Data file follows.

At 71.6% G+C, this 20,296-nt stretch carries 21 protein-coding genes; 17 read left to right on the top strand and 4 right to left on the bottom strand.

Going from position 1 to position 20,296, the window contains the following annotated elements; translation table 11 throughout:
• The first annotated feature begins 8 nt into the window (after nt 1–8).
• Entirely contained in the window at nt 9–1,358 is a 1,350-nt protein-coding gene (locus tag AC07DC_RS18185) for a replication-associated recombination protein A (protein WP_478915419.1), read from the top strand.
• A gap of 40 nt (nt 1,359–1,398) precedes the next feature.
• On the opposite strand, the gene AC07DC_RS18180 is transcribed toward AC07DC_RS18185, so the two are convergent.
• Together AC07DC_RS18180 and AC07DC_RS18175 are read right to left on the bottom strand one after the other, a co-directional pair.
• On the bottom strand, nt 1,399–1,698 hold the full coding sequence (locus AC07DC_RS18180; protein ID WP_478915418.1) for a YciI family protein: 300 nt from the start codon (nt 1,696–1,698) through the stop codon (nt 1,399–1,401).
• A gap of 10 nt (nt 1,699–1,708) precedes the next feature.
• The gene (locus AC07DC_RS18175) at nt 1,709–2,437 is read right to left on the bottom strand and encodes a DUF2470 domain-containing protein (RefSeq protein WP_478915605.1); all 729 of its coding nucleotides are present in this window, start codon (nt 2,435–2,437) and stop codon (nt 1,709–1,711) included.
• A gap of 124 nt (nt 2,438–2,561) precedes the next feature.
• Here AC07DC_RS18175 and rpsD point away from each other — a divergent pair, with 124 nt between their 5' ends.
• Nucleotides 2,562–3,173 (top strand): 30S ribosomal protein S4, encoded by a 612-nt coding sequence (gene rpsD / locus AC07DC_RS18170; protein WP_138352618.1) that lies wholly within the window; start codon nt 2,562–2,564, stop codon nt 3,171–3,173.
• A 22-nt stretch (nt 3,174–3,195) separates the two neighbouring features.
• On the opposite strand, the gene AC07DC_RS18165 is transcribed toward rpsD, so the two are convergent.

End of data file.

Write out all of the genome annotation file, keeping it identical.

At 71.6% G+C, this 20,296-nt stretch carries 21 protein-coding genes; 17 read left to right on the top strand and 4 right to left on the bottom strand.

Going from position 1 to position 20,296, the window contains the following annotated elements; translation table 11 throughout:
• The first annotated feature begins 8 nt into the window (after nt 1–8).
• Entirely contained in the window at nt 9–1,358 is a 1,350-nt protein-coding gene (locus tag AC07DC_RS18185) for a replication-associated recombination protein A (protein WP_478915419.1), read from the top strand.
• A gap of 40 nt (nt 1,359–1,398) precedes the next feature.
• On the opposite strand, the gene AC07DC_RS18180 is transcribed toward AC07DC_RS18185, so the two are convergent.
• Together AC07DC_RS18180 and AC07DC_RS18175 are read right to left on the bottom strand one after the other, a co-directional pair.
• On the bottom strand, nt 1,399–1,698 hold the full coding sequence (locus AC07DC_RS18180; protein ID WP_478915418.1) for a YciI family protein: 300 nt from the start codon (nt 1,696–1,698) through the stop codon (nt 1,399–1,401).
• A gap of 10 nt (nt 1,699–1,708) precedes the next feature.
• The gene (locus AC07DC_RS18175) at nt 1,709–2,437 is read right to left on the bottom strand and encodes a DUF2470 domain-containing protein (RefSeq protein WP_478915605.1); all 729 of its coding nucleotides are present in this window, start codon (nt 2,435–2,437) and stop codon (nt 1,709–1,711) included.
• A gap of 124 nt (nt 2,438–2,561) precedes the next feature.
• Here AC07DC_RS18175 and rpsD point away from each other — a divergent pair, with 124 nt between their 5' ends.
• Nucleotides 2,562–3,173 (top strand): 30S ribosomal protein S4, encoded by a 612-nt coding sequence (gene rpsD / locus AC07DC_RS18170; protein WP_138352618.1) that lies wholly within the window; start codon nt 2,562–2,564, stop codon nt 3,171–3,173.
• A 22-nt stretch (nt 3,174–3,195) separates the two neighbouring features.
• On the opposite strand, the gene AC07DC_RS18165 is transcribed toward rpsD, so the two are convergent.